The Mizos and Myanmarese share deep cultural bonds that go beyond the citizen-refugee divide

The support for Myanmarese refugees is strong in Mizoram because of a long and deeply shared cultural history, a connection that cannot be ignored

Updated - July 06, 2022 12:39 pm IST

Published - April 24, 2021 04:03 pm IST

On the bridge over the Tiau river in Mizoram

On the bridge over the Tiau river in Mizoram

Salai Uk Thang, 31, a policeman from Myanmar’s Sagaing Division, knew his arrest was imminent. Last month, Thang had joined the civil disobedience movement, a rapidly expanding resistance movement that has attracted tens of thousands of Myanmarese in the wake of the coup that toppled Aung San Suu Kyi’s elected government in February. He, like many police personnel, fled Myanmar.

Thang’s instinctive choice was to head to Mizoram, divided from Myanmar by a porous international border, part of which is formed by the 159-km long Tiau river.

Thang simply walked across the shallow waters. “I crossed the border and was given a warm welcome by the people of the nearest village,” he says. He has distant relatives in Mizoram’s capital Aizawl, and they welcomed him with open arms even though he was meeting them for the first time.

Thousands of Myanmarese like Thang, mostly from Myanmar’s Chin State, the Sagaing Region, and other neighbouring provinces, have trooped into Mizoram since February, an influx that once again raises questions about identity and borders, refugees and relatives, friends and foes.

The India-Myanmar border stretches over 1,600 km, of which roughly 400 km runs along Mizoram, and then it snakes north along Manipur, Nagaland and Arunachal Pradesh. The sudden and large influx of Myanmarese people sent alarm bells ringing in New Delhi, and the Ministry of Home Affairs (MHA) sent a note on March 10 to the four States asking their governments to stop people crossing the border and to deport anyone who had found their way in.

Surprisingly, what Raisina Hill had overlooked was the rich fabric of religious, linguistic and ethnic ties that binds people in these border regions. This is especially true of Mizoram, which has seen the greatest number of Myanmarese refugees. The MHA’s stance drew flak from the Mizo government and people, and K. Vanlalvena, the lone Rajya Sabha member from the State, reacted sharply, saying the Mizo people could not act against their own brothers and sisters.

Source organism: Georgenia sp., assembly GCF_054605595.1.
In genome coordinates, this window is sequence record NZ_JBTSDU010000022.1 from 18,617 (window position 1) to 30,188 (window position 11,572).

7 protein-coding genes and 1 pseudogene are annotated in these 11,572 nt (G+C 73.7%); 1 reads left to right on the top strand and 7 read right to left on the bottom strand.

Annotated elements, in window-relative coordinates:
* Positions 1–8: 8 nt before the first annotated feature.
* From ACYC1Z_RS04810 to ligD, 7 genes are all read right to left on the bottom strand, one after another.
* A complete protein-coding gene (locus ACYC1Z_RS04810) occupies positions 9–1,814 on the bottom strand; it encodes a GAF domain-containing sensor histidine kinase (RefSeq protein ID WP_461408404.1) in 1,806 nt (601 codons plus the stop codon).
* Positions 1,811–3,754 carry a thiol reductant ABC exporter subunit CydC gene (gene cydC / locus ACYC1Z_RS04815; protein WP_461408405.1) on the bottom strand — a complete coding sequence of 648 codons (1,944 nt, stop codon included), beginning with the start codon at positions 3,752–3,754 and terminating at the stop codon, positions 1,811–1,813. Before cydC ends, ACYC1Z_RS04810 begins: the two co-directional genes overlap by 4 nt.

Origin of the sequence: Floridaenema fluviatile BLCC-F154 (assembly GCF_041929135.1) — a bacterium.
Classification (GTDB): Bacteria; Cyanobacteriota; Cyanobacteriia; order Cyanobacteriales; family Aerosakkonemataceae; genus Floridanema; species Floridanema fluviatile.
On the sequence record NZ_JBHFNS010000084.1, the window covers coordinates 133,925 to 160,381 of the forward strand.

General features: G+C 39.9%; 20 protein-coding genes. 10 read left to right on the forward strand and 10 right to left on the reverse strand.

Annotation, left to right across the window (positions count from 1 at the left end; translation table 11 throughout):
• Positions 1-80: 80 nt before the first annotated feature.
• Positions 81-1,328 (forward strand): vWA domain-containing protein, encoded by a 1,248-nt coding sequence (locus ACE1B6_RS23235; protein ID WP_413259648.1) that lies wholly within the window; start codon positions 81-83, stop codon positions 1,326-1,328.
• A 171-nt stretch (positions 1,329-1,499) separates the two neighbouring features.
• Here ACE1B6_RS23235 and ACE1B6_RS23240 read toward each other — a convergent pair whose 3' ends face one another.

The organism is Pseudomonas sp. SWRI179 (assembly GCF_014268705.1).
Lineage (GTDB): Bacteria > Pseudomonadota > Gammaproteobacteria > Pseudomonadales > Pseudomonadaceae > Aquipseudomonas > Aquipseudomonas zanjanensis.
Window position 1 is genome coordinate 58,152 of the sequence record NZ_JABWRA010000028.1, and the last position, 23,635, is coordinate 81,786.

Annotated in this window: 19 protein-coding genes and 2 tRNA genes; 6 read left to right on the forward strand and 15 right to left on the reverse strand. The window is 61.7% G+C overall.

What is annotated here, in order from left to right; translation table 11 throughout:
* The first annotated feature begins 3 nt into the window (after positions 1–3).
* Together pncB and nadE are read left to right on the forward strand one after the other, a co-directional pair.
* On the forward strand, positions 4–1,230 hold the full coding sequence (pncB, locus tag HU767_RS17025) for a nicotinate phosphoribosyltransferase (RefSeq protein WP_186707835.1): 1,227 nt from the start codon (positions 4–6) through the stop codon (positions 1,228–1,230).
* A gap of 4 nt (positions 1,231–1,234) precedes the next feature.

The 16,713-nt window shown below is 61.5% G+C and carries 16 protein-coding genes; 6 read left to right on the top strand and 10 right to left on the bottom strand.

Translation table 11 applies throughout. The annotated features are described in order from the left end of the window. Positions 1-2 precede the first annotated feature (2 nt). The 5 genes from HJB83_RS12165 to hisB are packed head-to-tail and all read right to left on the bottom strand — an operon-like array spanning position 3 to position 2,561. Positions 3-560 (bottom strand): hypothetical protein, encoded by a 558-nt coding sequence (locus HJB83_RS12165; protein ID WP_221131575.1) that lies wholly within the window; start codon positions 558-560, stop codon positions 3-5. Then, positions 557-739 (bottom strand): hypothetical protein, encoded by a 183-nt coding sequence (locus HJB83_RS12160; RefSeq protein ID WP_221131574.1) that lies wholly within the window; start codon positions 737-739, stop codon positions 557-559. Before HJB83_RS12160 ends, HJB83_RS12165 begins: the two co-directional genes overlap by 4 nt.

Not just rhetoric

The use of the phrase ‘brothers and sisters’ was not mere rhetoric. The Chins of Myanmar and the Mizos come from the same ethnic roots and fall within the broad ethnic grouping, Zo. They speak the same Tibeto-Burman languages and are bonded by the same customs, cultures and traditions. As Vanlalvena explained, these ties are manifest in all the Chin-Kuki-Mizo tribes living in Myanmar, India and Bangladesh. The Mizos have long believed that the people of Bangladesh’s Chittagong Hill Tracts, Myanmar’s Chin Hills, and India’s Mizoram and Assam States are one ethnic group, divided into three nations by the British.

Myanmar citizens living in India and members of Mizo Zirlai Pawl, a student organisation, hold a candlelight vigil for casualties of the Myanmar resistance movement

Myanmar citizens living in India and members of Mizo Zirlai Pawl, a student organisation, hold a candlelight vigil for casualties of the Myanmar resistance movement


In an unusual move, Mizoram Chief Minister Zoramthanga, who heads the State’s ruling Mizo National Front, sent a strong missive to Prime Minister Modi, saying the MHA’s instructions were not acceptable. “Mizoram cannot remain indifferent today,” he said. “India cannot turn a blind eye to this humanitarian crisis unfolding right in front of us in our own backyard.” While the Centre has yet to respond officially, the Mizo government and people have continued to welcome refugees from Myanmar. “The Chin communities are ethnically our brethren with whom we have had close contact down the years, even before India became independent,” Zoramthanga said in the message to Modi last month.